Tens of thousands of EU citizens have decided to leave Britain since the referendum. The latest figures reveal the highest outflow of EU migrants for a decade, and a huge reduction in the number of EU migrants moving to the UK.
130,000 citizens from the EU decided to leave Britain in the year to September 2017. And around 47,000 fewer migrants from other EU countries moved here compared to the previous year.
The latest figures also show that more British people are emigrating than Britons returning to live here.
It means that net EU migration – the difference between arrivals and departures – was only 90,000, the lowest for five years.
Commented the BBC home affairs correspondent, Danny Shaw:
‘What explanation could there be for the decline in EU migration other than Brexit?’
‘Whether it’s a feeling that EU citizens aren’t wanted in the UK, uncertainty about their future or the growing relative strength of other EU economies, there has been a notable shift away from Britain’s shores.’
The NHS as a result is at crisis point. NHS England has nearly 100,000 unfilled jobs, a situation described as “dangerously” understaffed. That’s one in 11 posts unfilled, according to the latest figures.
Most EU doctors working for the NHS have indicated that they plan to leave, according to a survey by the British Medical Journal.
Record numbers of nurses from the EU have left the NHS since the Brexit vote, according to the Royal College of Nursing.
Around 10,000 EU health workers have left since the referendum, according to the National Health Executive.
And the number of nurses from the EU registering to work in the UK has dropped by 96% since the EU referendum, according to statistics by the Nursing and Midwifery Council.
We’ve made them feel unwelcome, so who can blame them for leaving us? But believe me, we’ll miss them when they’ve gone.
Who will give us medical treatment in hospital? Who will take care of our parents and grandparents in care homes? Who will do the millions of jobs that we simply don’t have enough Britons to do?
There’s a host of reasons to want citizens here from the rest of the EU to stay, and to want to stay. But the opposite is happening since the Brexit vote.
EU citizens living here are not stupid (far from it; on average, they’re more educated than most of us, and their command of English puts some of us to shame.)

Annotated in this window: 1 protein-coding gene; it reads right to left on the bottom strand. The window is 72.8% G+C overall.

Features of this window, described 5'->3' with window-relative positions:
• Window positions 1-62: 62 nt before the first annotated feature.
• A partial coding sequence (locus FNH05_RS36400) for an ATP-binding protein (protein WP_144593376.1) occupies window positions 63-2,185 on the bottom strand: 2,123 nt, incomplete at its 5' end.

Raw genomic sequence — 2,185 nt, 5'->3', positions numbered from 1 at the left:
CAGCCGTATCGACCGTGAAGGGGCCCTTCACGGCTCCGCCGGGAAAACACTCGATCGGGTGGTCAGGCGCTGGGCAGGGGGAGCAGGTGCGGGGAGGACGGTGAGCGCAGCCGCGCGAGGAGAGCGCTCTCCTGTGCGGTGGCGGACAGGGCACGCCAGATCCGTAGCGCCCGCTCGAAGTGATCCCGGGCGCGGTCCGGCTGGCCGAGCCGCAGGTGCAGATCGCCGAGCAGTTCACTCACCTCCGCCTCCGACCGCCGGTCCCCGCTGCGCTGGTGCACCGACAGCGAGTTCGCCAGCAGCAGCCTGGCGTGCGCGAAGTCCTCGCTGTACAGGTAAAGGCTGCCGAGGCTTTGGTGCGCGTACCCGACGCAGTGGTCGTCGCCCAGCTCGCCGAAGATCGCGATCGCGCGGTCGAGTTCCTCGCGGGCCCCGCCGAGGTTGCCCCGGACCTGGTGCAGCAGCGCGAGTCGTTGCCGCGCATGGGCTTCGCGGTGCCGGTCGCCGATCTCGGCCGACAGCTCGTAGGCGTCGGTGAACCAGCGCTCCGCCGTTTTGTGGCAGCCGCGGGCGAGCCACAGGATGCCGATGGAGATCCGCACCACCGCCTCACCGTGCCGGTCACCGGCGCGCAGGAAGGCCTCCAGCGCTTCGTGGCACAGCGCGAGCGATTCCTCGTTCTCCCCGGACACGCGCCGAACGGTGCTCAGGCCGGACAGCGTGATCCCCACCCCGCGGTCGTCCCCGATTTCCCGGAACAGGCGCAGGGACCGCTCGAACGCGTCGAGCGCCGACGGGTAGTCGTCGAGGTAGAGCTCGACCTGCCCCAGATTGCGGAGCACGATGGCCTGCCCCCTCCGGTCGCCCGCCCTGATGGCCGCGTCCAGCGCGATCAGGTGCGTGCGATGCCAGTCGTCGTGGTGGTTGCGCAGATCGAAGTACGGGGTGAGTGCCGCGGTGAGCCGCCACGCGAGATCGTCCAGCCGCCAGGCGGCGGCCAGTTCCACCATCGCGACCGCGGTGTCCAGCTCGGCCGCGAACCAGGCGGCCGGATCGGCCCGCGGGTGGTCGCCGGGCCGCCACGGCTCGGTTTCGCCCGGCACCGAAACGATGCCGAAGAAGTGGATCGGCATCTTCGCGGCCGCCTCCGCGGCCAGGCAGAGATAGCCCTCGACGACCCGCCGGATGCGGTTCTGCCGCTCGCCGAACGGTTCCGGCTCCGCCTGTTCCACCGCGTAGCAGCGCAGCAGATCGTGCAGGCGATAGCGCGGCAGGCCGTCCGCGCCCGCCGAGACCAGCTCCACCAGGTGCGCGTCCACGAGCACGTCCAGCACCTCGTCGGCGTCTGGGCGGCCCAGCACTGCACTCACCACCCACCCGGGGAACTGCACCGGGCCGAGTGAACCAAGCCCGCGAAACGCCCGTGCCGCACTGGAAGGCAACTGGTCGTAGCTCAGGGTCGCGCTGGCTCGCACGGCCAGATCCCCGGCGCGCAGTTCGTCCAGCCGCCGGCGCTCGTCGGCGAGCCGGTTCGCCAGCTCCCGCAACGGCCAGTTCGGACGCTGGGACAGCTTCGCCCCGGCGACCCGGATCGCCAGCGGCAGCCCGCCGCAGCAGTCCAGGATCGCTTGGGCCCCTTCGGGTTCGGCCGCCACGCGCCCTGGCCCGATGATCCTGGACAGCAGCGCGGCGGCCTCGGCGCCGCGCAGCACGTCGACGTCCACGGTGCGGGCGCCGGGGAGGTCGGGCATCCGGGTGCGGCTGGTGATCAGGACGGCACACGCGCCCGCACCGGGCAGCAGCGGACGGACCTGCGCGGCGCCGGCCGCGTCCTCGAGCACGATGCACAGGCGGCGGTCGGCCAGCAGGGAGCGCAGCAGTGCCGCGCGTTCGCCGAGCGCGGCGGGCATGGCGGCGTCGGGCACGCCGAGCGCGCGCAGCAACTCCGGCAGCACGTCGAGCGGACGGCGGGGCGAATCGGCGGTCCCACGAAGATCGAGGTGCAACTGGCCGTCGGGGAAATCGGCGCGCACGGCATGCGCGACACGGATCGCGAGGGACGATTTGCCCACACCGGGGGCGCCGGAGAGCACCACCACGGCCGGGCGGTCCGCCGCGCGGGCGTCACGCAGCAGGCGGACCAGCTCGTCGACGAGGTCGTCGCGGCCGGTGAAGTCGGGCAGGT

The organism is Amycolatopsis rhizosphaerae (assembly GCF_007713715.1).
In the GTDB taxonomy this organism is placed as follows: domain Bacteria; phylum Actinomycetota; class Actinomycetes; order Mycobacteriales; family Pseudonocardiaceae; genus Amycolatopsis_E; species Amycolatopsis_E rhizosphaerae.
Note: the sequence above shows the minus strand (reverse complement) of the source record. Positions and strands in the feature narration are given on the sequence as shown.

They know that one of the main reasons, if not the number one reason, that people opted for Brexit in the referendum is because they perceived that we have too many EU migrants.
Too many? Oh, heaven help us. If anything, we don’t have enough. We’ll soon see.
Britain has far more vacancies than Britons to fill them. Around 750,000 job vacancies last month alone. We don’t have enough Britons to do the jobs that EU citizens are (or were) happy to do for us.
They’re mostly young, fit, healthy and clever; they took the initiative to come here and they came here for one primary reason. Not to sponge off our welfare system. Not to cause havoc. Not to undermine our democracy or our culture. They came to work.
And that is mostly what they do. Work.
Very few indeed are taking benefits; indeed, they pay far more into the Treasury than they take out. And if there is no work, they mostly either don’t come here, or mostly don’t stay.
Our loss. There are 27 other EU countries willing to not just accept, but to embrace, the concept of free movement of people across our continent, so that their countries can be enriched by mostly young migrants willing to work, pay taxes, and contribute.
Our loss, in more ways than one. Because this isn’t just about Brexit, is it?
This is about what kind of country Britain is going to be.
Are we to become an insular, isolated, xenophobic country that doesn’t like migrants; that makes them feel unwelcome, so that they don’t want to be here anymore?
The governent’s own economic analyses (that they didn’t want us to see) predict that every Brexit scenario will leave the UK economically worse off than it would be if we stayed in the EU.
EU citizens leaving the UK will not solve or help this. (On the contrary).
But now, many are leaving.
Sure, Brexiters will say, they can come back, if we need them.
But the thing is, they got the message; they know we need them. The problem is, they no longer feel we want them.
Is it too late to say, ‘Please don’t go’?
Only if we can stop Brexit. That’s what we have to do.
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